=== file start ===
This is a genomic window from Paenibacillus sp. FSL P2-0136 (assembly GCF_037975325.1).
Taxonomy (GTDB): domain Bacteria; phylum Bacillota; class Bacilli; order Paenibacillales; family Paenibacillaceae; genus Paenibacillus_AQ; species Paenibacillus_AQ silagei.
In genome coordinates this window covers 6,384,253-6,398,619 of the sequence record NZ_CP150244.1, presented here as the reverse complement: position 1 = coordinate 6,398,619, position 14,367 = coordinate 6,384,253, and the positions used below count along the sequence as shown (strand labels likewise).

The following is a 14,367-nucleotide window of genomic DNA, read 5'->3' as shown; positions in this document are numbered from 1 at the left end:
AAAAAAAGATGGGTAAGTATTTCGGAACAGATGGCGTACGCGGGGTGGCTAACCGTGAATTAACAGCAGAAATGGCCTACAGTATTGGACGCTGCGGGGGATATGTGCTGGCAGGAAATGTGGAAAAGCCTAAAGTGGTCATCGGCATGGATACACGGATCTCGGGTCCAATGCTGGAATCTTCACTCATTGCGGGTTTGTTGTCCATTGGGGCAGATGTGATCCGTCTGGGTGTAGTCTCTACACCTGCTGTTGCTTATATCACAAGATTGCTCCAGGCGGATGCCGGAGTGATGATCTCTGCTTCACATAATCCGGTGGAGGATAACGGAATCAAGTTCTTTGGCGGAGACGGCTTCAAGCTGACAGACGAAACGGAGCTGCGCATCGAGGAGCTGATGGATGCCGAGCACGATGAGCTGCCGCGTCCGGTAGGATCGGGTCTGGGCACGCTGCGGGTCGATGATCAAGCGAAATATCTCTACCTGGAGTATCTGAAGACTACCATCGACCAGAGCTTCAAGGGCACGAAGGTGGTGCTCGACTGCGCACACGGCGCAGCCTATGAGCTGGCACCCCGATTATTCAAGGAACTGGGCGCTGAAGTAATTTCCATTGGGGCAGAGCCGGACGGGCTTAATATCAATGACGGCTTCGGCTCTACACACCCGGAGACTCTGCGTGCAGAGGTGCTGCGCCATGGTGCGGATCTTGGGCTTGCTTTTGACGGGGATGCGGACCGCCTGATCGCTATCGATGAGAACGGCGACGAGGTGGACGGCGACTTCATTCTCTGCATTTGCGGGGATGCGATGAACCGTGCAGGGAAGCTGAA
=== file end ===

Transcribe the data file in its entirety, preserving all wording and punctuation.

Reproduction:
This is a genomic window from Paenibacillus sp. FSL P2-0136 (assembly GCF_037975325.1).
Taxonomy (GTDB): domain Bacteria; phylum Bacillota; class Bacilli; order Paenibacillales; family Paenibacillaceae; genus Paenibacillus_AQ; species Paenibacillus_AQ silagei.
In genome coordinates this window covers 6,384,253-6,398,619 of the sequence record NZ_CP150244.1, presented here as the reverse complement: position 1 = coordinate 6,398,619, position 14,367 = coordinate 6,384,253, and the positions used below count along the sequence as shown (strand labels likewise).

The following is a 14,367-nucleotide window of genomic DNA, read 5'->3' as shown; positions in this document are numbered from 1 at the left end:
AAAAAAAGATGGGTAAGTATTTCGGAACAGATGGCGTACGCGGGGTGGCTAACCGTGAATTAACAGCAGAAATGGCCTACAGTATTGGACGCTGCGGGGGATATGTGCTGGCAGGAAATGTGGAAAAGCCTAAAGTGGTCATCGGCATGGATACACGGATCTCGGGTCCAATGCTGGAATCTTCACTCATTGCGGGTTTGTTGTCCATTGGGGCAGATGTGATCCGTCTGGGTGTAGTCTCTACACCTGCTGTTGCTTATATCACAAGATTGCTCCAGGCGGATGCCGGAGTGATGATCTCTGCTTCACATAATCCGGTGGAGGATAACGGAATCAAGTTCTTTGGCGGAGACGGCTTCAAGCTGACAGACGAAACGGAGCTGCGCATCGAGGAGCTGATGGATGCCGAGCACGATGAGCTGCCGCGTCCGGTAGGATCGGGTCTGGGCACGCTGCGGGTCGATGATCAAGCGAAATATCTCTACCTGGAGTATCTGAAGACTACCATCGACCAGAGCTTCAAGGGCACGAAGGTGGTGCTCGACTGCGCACACGGCGCAGCCTATGAGCTGGCACCCCGATTATTCAAGGAACTGGGCGCTGAAGTAATTTCCATTGGGGCAGAGCCGGACGGGCTTAATATCAATGACGGCTTCGGCTCTACACACCCGGAGACTCTGCGTGCAGAGGTGCTGCGCCATGGTGCGGATCTTGGGCTTGCTTTTGACGGGGATGCGGACCGCCTGATCGCTATCGATGAGAACGGCGACGAGGTGGACGGCGACTTCATTCTCTGCATTTGCGGGGATGCGATGAACCGTGCAGGGAAGCTGAA